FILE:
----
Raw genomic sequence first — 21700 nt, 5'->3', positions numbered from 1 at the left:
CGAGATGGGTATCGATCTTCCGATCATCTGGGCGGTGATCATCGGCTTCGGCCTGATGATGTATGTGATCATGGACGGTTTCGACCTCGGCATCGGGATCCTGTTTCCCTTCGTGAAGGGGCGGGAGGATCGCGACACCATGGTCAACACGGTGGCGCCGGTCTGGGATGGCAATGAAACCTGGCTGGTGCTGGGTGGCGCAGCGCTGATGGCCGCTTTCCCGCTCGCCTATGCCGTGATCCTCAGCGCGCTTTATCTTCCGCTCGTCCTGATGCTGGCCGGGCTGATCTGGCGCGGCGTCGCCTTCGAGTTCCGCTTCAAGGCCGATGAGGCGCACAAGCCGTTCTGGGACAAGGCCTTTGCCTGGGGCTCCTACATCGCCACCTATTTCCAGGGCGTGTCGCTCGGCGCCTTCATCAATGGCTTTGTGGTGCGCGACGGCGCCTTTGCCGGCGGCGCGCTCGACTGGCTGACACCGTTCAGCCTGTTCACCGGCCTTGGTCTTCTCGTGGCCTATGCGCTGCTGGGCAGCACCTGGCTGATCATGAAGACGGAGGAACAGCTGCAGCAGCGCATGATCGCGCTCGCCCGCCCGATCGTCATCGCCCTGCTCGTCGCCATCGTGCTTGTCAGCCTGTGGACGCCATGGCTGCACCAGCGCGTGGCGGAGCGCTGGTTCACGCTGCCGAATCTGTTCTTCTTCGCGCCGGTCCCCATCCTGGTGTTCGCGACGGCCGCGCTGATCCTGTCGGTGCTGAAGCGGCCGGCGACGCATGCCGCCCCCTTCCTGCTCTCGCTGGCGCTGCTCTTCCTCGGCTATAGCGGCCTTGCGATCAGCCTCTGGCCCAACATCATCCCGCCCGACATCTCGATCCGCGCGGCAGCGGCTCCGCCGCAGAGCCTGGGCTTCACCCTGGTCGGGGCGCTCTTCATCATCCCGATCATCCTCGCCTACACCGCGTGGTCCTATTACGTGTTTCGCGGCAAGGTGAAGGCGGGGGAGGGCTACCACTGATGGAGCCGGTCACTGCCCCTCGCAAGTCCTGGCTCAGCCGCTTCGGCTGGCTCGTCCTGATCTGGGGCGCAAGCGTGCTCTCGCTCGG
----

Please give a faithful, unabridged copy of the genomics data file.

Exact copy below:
Raw genomic sequence first — 21700 nt, 5'->3', positions numbered from 1 at the left:
CGAGATGGGTATCGATCTTCCGATCATCTGGGCGGTGATCATCGGCTTCGGCCTGATGATGTATGTGATCATGGACGGTTTCGACCTCGGCATCGGGATCCTGTTTCCCTTCGTGAAGGGGCGGGAGGATCGCGACACCATGGTCAACACGGTGGCGCCGGTCTGGGATGGCAATGAAACCTGGCTGGTGCTGGGTGGCGCAGCGCTGATGGCCGCTTTCCCGCTCGCCTATGCCGTGATCCTCAGCGCGCTTTATCTTCCGCTCGTCCTGATGCTGGCCGGGCTGATCTGGCGCGGCGTCGCCTTCGAGTTCCGCTTCAAGGCCGATGAGGCGCACAAGCCGTTCTGGGACAAGGCCTTTGCCTGGGGCTCCTACATCGCCACCTATTTCCAGGGCGTGTCGCTCGGCGCCTTCATCAATGGCTTTGTGGTGCGCGACGGCGCCTTTGCCGGCGGCGCGCTCGACTGGCTGACACCGTTCAGCCTGTTCACCGGCCTTGGTCTTCTCGTGGCCTATGCGCTGCTGGGCAGCACCTGGCTGATCATGAAGACGGAGGAACAGCTGCAGCAGCGCATGATCGCGCTCGCCCGCCCGATCGTCATCGCCCTGCTCGTCGCCATCGTGCTTGTCAGCCTGTGGACGCCATGGCTGCACCAGCGCGTGGCGGAGCGCTGGTTCACGCTGCCGAATCTGTTCTTCTTCGCGCCGGTCCCCATCCTGGTGTTCGCGACGGCCGCGCTGATCCTGTCGGTGCTGAAGCGGCCGGCGACGCATGCCGCCCCCTTCCTGCTCTCGCTGGCGCTGCTCTTCCTCGGCTATAGCGGCCTTGCGATCAGCCTCTGGCCCAACATCATCCCGCCCGACATCTCGATCCGCGCGGCAGCGGCTCCGCCGCAGAGCCTGGGCTTCACCCTGGTCGGGGCGCTCTTCATCATCCCGATCATCCTCGCCTACACCGCGTGGTCCTATTACGTGTTTCGCGGCAAGGTGAAGGCGGGGGAGGGCTACCACTGATGGAGCCGGTCACTGCCCCTCGCAAGTCCTGGCTCAGCCGCTTCGGCTGGCTCGTCCTGATCTGGGGCGCAAGCGTGCTCTCGCTCGG